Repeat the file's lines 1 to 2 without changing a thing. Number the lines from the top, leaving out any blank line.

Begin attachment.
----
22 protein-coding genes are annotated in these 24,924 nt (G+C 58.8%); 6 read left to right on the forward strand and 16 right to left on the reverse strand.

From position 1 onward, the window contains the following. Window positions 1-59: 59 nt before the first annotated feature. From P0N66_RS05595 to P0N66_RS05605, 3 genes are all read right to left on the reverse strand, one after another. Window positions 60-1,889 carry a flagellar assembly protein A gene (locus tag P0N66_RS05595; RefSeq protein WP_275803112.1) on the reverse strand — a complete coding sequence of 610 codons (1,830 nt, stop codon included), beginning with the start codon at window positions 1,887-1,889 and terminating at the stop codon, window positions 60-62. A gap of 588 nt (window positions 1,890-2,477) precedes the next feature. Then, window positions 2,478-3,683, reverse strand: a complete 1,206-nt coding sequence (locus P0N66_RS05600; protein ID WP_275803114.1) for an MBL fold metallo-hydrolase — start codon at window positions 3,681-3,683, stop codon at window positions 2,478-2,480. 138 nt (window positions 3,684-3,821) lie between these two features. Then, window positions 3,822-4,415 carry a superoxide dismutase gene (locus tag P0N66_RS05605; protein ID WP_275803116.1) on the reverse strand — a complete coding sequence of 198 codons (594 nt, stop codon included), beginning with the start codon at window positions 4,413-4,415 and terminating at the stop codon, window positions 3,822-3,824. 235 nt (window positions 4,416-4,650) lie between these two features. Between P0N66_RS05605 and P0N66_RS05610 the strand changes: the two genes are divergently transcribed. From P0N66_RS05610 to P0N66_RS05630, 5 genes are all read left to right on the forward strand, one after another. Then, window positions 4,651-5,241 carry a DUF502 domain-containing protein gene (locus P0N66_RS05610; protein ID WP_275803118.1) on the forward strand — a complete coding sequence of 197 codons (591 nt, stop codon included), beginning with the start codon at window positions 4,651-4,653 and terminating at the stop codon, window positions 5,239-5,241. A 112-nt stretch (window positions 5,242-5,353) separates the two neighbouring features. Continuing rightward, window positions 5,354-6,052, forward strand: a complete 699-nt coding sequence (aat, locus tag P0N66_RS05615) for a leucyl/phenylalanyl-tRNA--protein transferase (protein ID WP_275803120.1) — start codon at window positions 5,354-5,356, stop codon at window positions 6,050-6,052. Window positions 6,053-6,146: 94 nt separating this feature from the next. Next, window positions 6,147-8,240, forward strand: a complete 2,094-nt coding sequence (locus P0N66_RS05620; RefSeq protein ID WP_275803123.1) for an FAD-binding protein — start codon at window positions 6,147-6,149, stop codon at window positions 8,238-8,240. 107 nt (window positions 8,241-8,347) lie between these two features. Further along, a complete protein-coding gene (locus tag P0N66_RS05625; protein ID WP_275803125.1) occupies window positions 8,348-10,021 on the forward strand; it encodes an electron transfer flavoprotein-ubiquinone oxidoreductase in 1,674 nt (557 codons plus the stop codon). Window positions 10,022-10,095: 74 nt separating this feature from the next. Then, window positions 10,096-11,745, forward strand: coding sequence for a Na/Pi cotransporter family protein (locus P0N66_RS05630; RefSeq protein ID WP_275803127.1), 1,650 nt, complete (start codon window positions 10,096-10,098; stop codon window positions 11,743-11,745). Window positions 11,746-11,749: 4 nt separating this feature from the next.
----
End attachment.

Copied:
22 protein-coding genes are annotated in these 24,924 nt (G+C 58.8%); 6 read left to right on the forward strand and 16 right to left on the reverse strand.

From position 1 onward, the window contains the following. Window positions 1-59: 59 nt before the first annotated feature. From P0N66_RS05595 to P0N66_RS05605, 3 genes are all read right to left on the reverse strand, one after another. Window positions 60-1,889 carry a flagellar assembly protein A gene (locus tag P0N66_RS05595; RefSeq protein WP_275803112.1) on the reverse strand — a complete coding sequence of 610 codons (1,830 nt, stop codon included), beginning with the start codon at window positions 1,887-1,889 and terminating at the stop codon, window positions 60-62. A gap of 588 nt (window positions 1,890-2,477) precedes the next feature. Then, window positions 2,478-3,683, reverse strand: a complete 1,206-nt coding sequence (locus P0N66_RS05600; protein ID WP_275803114.1) for an MBL fold metallo-hydrolase — start codon at window positions 3,681-3,683, stop codon at window positions 2,478-2,480. 138 nt (window positions 3,684-3,821) lie between these two features. Then, window positions 3,822-4,415 carry a superoxide dismutase gene (locus tag P0N66_RS05605; protein ID WP_275803116.1) on the reverse strand — a complete coding sequence of 198 codons (594 nt, stop codon included), beginning with the start codon at window positions 4,413-4,415 and terminating at the stop codon, window positions 3,822-3,824. 235 nt (window positions 4,416-4,650) lie between these two features. Between P0N66_RS05605 and P0N66_RS05610 the strand changes: the two genes are divergently transcribed. From P0N66_RS05610 to P0N66_RS05630, 5 genes are all read left to right on the forward strand, one after another. Then, window positions 4,651-5,241 carry a DUF502 domain-containing protein gene (locus P0N66_RS05610; protein ID WP_275803118.1) on the forward strand — a complete coding sequence of 197 codons (591 nt, stop codon included), beginning with the start codon at window positions 4,651-4,653 and terminating at the stop codon, window positions 5,239-5,241. A 112-nt stretch (window positions 5,242-5,353) separates the two neighbouring features. Continuing rightward, window positions 5,354-6,052, forward strand: a complete 699-nt coding sequence (aat, locus tag P0N66_RS05615) for a leucyl/phenylalanyl-tRNA--protein transferase (protein ID WP_275803120.1) — start codon at window positions 5,354-5,356, stop codon at window positions 6,050-6,052. Window positions 6,053-6,146: 94 nt separating this feature from the next. Next, window positions 6,147-8,240, forward strand: a complete 2,094-nt coding sequence (locus P0N66_RS05620; RefSeq protein ID WP_275803123.1) for an FAD-binding protein — start codon at window positions 6,147-6,149, stop codon at window positions 8,238-8,240. 107 nt (window positions 8,241-8,347) lie between these two features. Further along, a complete protein-coding gene (locus tag P0N66_RS05625; protein ID WP_275803125.1) occupies window positions 8,348-10,021 on the forward strand; it encodes an electron transfer flavoprotein-ubiquinone oxidoreductase in 1,674 nt (557 codons plus the stop codon). Window positions 10,022-10,095: 74 nt separating this feature from the next. Then, window positions 10,096-11,745, forward strand: coding sequence for a Na/Pi cotransporter family protein (locus P0N66_RS05630; RefSeq protein ID WP_275803127.1), 1,650 nt, complete (start codon window positions 10,096-10,098; stop codon window positions 11,743-11,745). Window positions 11,746-11,749: 4 nt separating this feature from the next.